The country’s banking sector has made progress over the last five years, as is evident from many parameters, like annual credit growth, profitability, and trend in gross non-performing assets (NPAs). But when alone our public sector banks own 65% in the credit portfolio, its responsibility becomes crucial in the future and progress of India. Emergence of IT has changed the entirely the stereotype banking. From net banking to mobile banking, we have plethora of such services which have revolutionized the way we live.

Having adopted information technology, many public sector banks still seem trapped in old ‘government job’ notion and resist new changes, especially in terms of work culture. While private banks adopt new methodologies to lure customers, our public sector banks have same old pedagogy to follow. Our public sector banks are major foundation our economy and with changing times they need to rejuvenate themselves like the private or foreign counterparts, thus giving India a new momentum. So I genuinely believe healthy and professional work culture is the utmost requirement for public sector banks today. Instead of making an employee sit idly for hours together, inspiring them to be productive and tech savvy will be far more fruitful. Periodical appraisals and recognition for good work will lead to greater returns rather than making it a typical slow growing, take-for-granted government job. It’s a dismal picture that once a job of reputation is losing its value. So nowadays there is huge change in career priorities of youngsters, they prefer to experiment with their careers rather than settling and languishing in conventional government jobs.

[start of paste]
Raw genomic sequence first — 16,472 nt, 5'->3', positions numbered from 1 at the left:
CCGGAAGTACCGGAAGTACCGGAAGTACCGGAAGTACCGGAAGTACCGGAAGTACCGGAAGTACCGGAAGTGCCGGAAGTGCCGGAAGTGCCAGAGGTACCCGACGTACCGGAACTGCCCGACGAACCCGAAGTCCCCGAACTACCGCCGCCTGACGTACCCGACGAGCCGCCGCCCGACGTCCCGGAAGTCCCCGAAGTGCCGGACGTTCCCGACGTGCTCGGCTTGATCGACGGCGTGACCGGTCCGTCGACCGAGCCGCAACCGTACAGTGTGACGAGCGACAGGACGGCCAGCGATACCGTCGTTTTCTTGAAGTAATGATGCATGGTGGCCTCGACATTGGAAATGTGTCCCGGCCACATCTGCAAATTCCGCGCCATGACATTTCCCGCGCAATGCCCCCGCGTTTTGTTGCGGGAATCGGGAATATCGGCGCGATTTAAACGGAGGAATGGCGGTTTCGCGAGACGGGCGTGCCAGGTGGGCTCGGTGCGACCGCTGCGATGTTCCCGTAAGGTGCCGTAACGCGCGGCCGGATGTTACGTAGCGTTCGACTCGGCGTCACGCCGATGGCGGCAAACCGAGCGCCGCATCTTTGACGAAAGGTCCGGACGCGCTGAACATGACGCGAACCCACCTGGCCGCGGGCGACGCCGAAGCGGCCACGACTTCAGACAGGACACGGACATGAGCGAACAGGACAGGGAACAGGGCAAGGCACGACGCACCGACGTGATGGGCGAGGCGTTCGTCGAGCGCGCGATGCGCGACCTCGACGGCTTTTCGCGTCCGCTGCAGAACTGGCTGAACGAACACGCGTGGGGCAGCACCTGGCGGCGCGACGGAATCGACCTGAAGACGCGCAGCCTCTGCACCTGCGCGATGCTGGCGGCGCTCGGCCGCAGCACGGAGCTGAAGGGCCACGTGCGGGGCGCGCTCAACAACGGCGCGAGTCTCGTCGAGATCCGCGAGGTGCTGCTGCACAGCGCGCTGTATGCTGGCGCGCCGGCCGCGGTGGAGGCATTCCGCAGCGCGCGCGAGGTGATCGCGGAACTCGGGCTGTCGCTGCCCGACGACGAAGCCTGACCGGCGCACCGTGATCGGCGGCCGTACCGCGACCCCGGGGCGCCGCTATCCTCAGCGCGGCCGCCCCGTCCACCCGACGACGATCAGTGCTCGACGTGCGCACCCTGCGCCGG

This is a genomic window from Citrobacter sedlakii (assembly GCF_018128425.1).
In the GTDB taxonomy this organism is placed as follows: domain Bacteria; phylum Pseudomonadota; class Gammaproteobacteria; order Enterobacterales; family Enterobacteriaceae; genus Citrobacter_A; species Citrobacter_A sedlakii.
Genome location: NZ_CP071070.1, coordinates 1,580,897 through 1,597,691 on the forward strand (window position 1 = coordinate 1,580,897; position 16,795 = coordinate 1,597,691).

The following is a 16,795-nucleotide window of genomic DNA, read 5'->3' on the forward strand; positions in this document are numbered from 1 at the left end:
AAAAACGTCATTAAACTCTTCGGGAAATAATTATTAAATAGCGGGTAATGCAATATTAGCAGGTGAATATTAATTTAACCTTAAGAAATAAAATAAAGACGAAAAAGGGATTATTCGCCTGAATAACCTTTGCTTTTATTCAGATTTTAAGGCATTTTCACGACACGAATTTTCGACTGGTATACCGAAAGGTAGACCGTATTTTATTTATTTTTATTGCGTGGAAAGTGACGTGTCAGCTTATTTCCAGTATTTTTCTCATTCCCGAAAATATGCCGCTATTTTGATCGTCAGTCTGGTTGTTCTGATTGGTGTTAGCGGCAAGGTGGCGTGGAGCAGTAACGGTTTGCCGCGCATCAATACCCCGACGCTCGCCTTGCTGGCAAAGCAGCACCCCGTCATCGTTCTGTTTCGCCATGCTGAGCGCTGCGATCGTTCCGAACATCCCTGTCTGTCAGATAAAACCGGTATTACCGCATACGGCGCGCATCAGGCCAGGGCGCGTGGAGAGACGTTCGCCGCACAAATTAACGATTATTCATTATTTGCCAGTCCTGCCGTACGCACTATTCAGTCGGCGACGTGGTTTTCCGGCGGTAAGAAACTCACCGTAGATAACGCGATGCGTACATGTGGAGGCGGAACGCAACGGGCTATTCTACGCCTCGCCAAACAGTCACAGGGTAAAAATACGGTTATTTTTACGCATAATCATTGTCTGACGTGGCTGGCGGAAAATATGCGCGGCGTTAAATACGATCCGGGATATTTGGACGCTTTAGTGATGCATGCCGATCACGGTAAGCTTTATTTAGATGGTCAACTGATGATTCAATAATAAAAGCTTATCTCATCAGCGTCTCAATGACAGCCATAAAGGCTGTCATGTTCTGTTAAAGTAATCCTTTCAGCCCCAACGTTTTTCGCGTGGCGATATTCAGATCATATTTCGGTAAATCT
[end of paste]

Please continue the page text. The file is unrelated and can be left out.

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  1. Anandpatel08

    very true……….work culture pathetic in PSB’s now in 21 era they are doing paper based work and saying we are using CBS …….like this lots of things happened in PSB;s………..

  2. Samueldavidmandal

    Its pathethic explanation of an untrue story!! Its quite opposite in Public banks.. You have thousands of seconds to dream on your seat without anyone interested in making you work. You end up with an extra fat everyday. No work pressure, whereas its quite opposite in private banks where the only word is perform perform perform and thats why they perform with families and relationships at stake. Yes private banks perform well but at the expense of many happy families (employees)